Isa went ballistic again.
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« Reply #63 on: December 20, 2013, 02:50:16 PM »

Semantics. What would be the proper "byzantine" substitute word for "sacramental", Rev. Fr. John?

Μυστηριάκι(ον).

Is this word in common use to refer to all such things? I have never come across it, only the names of the objects themselves, or categories of objects.

Or little Sacraments since the Greek word for Sacrament is Mystery.

Fr John W. Morris
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« Reply #64 on: December 20, 2013, 04:44:31 PM »

huh, there is this older woman i used to do sundry maintenance work for, in her apartment, she's a Catholic author. That lady, although she must have way more money than I make, she would never tip me, but instead i got loads of rosaries, medals and novena booklets, scapulars etc from her. I can't say i used them, but I'm sure one rosary with beads colored in rainbow colors is still hanging on a nail on a wall somewhere at my place .


Hey, if you don't want those Catholic sacramentals, send them my way! Cheesy

Orthodox do not use the term sacramentals because we believe that the entire life of the Church is sacramental. Therefore, any blessing of anything is sacramental.

Fr. John W. Morris

Semantics. What would be the proper "byzantine" substitute word for "sacramental", Rev. Fr. John?


I do not know that we have one. However, we bless everything; homes, cars, new wine, everything.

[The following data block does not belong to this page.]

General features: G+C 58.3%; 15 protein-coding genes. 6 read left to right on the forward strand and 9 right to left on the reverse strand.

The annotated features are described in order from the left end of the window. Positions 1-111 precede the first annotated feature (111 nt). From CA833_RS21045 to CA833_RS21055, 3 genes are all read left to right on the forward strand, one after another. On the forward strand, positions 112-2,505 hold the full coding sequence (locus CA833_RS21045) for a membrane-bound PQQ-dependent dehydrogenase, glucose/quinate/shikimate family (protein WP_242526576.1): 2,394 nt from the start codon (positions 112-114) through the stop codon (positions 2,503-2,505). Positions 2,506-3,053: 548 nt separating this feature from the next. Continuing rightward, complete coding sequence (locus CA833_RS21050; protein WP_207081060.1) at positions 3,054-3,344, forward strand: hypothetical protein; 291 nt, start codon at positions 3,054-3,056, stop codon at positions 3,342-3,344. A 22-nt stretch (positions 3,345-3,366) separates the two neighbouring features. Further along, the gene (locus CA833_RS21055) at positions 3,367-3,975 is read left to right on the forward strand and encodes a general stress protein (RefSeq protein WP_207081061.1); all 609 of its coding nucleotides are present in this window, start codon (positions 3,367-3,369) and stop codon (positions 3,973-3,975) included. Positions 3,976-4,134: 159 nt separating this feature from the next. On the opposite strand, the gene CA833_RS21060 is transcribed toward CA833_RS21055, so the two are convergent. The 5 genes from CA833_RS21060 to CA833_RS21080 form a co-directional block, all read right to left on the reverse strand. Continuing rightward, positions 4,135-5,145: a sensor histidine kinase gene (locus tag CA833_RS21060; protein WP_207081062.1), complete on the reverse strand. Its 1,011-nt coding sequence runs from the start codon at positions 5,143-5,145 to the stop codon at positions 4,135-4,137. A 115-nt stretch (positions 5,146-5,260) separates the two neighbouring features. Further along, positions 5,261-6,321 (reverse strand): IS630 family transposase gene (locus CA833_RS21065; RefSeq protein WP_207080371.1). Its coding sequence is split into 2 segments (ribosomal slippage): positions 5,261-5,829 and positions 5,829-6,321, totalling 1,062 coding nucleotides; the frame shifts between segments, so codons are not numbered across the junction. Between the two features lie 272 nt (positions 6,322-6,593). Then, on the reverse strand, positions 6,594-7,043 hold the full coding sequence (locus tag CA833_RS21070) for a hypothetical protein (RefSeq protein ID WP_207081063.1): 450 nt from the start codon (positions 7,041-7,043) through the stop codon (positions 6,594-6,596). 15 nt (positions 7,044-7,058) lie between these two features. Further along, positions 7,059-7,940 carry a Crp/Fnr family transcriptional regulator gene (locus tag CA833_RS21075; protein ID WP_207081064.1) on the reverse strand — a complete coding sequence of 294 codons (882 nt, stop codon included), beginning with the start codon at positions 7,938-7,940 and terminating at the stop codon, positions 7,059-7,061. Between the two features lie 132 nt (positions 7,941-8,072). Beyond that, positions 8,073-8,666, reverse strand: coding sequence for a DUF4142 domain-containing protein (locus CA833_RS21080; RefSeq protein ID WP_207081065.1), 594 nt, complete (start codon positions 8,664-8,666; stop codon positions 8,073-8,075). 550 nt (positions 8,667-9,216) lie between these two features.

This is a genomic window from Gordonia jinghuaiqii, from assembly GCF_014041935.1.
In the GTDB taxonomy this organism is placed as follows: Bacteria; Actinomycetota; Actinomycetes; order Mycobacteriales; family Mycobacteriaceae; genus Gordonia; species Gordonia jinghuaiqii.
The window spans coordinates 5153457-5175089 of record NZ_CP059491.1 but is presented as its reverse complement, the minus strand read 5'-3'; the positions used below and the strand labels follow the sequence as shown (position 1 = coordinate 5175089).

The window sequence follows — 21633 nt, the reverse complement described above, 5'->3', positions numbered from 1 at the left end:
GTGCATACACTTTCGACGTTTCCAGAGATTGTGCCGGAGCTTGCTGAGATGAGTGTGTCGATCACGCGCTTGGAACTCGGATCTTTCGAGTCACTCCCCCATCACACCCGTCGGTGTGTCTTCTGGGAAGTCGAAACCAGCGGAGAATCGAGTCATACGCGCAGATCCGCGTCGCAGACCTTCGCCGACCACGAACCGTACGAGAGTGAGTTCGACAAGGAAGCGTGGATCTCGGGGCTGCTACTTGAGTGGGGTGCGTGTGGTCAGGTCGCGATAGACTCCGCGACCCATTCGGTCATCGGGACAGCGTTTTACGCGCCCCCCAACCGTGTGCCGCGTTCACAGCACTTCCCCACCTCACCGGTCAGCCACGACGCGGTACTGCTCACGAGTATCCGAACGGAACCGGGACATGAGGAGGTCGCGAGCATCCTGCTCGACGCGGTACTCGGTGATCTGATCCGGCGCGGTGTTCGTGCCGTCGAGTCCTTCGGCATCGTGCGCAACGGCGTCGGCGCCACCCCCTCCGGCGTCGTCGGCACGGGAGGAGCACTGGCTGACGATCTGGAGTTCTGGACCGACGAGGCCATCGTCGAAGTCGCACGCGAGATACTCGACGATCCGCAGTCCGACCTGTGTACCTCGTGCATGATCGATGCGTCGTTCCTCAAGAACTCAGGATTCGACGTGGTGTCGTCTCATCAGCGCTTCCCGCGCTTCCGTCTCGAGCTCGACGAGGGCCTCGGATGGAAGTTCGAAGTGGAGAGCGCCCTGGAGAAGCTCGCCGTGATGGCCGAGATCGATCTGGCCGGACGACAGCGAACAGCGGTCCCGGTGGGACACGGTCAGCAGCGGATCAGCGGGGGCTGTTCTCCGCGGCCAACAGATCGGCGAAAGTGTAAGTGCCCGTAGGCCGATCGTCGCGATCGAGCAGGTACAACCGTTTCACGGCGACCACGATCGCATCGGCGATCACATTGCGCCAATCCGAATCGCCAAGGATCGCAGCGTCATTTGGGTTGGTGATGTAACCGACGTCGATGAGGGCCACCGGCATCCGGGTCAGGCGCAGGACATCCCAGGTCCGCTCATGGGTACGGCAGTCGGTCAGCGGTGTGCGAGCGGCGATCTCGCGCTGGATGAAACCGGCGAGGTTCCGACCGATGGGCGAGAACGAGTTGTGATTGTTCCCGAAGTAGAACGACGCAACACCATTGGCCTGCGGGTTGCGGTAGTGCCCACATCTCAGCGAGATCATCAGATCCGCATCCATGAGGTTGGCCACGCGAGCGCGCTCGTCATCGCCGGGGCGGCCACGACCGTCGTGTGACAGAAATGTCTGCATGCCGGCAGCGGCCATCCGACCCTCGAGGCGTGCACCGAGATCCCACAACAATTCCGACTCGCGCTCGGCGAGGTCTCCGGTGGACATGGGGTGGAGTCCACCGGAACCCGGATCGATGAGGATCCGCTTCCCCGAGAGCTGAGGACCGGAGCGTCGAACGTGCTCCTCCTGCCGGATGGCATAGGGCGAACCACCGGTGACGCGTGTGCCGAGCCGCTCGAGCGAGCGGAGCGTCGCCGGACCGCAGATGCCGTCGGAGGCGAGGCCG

Fr. John W. Morris
So do Catholics.
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« Reply #65 on: December 20, 2013, 06:02:44 PM »

Isa went ballistic again.
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« Reply #66 on: December 20, 2013, 06:10:27 PM »


Although it was during the day a fierce storm made it so dark in St. Peters and lightening struck the dome when the 1st Vatican Council voted to declare the dogma of papal infallibility.

Fr. John W. Morris
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« Reply #67 on: December 20, 2013, 06:34:56 PM »


Although it was during the day a fierce storm made it so dark in St. Peters and lightening struck the dome when the 1st Vatican Council voted to declare the dogma of papal infallibility.

Fr. John W. Morris

I like your caption Father!  Grin
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« Reply #68 on: December 21, 2013, 02:07:05 PM »


Although it was during the day a fierce storm made it so dark in St. Peters and lightening struck the dome when the 1st Vatican Council voted to declare the dogma of papal infallibility.

Fr. John W. Morris

LOL. And Orthodox put icons of Theotokos under the doormat to disgrace her. Love such folklore.
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« Reply #69 on: December 23, 2013, 12:16:18 PM »

Here's a link to a book that talks about the storms during the opening and closing sessions of the First Vatican Council:

http://books.google.com/books?id=oW0wAQAAIAAJ&pg=PA78&lpg=PA78&dq=vatican+lightning&source=bl&ots=T3BAFyKHjm&sig=22nE8k_yAiUcjjp3WY2UPUzu4U4&hl=en&sa=X&ei=P8IaUavDFaaV0QHxgYHABw&ved=0CGQQ6AEwBzj6AQ#v=onepage&q=vatican%20lightning&f=false